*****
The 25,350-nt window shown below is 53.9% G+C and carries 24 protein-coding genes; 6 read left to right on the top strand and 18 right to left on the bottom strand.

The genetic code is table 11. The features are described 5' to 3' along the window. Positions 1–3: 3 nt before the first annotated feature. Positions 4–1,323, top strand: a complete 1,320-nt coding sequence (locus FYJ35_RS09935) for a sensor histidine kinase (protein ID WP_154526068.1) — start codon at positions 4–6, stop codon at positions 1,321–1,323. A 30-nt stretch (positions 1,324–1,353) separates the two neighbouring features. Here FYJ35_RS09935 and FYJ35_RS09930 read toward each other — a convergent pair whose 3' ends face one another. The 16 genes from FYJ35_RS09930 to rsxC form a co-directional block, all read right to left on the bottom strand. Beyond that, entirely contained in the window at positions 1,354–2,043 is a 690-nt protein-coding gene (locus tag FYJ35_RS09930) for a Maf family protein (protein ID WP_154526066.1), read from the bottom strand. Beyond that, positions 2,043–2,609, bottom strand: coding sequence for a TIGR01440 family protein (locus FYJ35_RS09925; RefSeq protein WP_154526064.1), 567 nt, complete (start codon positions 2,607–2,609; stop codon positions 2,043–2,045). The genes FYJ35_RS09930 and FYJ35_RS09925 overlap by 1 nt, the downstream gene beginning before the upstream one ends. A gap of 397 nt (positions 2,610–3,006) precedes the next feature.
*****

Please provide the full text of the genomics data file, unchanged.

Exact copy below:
The 25,350-nt window shown below is 53.9% G+C and carries 24 protein-coding genes; 6 read left to right on the top strand and 18 right to left on the bottom strand.

The genetic code is table 11. The features are described 5' to 3' along the window. Positions 1–3: 3 nt before the first annotated feature. Positions 4–1,323, top strand: a complete 1,320-nt coding sequence (locus FYJ35_RS09935) for a sensor histidine kinase (protein ID WP_154526068.1) — start codon at positions 4–6, stop codon at positions 1,321–1,323. A 30-nt stretch (positions 1,324–1,353) separates the two neighbouring features. Here FYJ35_RS09935 and FYJ35_RS09930 read toward each other — a convergent pair whose 3' ends face one another. The 16 genes from FYJ35_RS09930 to rsxC form a co-directional block, all read right to left on the bottom strand. Beyond that, entirely contained in the window at positions 1,354–2,043 is a 690-nt protein-coding gene (locus tag FYJ35_RS09930) for a Maf family protein (protein ID WP_154526066.1), read from the bottom strand. Beyond that, positions 2,043–2,609, bottom strand: coding sequence for a TIGR01440 family protein (locus FYJ35_RS09925; RefSeq protein WP_154526064.1), 567 nt, complete (start codon positions 2,607–2,609; stop codon positions 2,043–2,045). The genes FYJ35_RS09930 and FYJ35_RS09925 overlap by 1 nt, the downstream gene beginning before the upstream one ends. A gap of 397 nt (positions 2,610–3,006) precedes the next feature.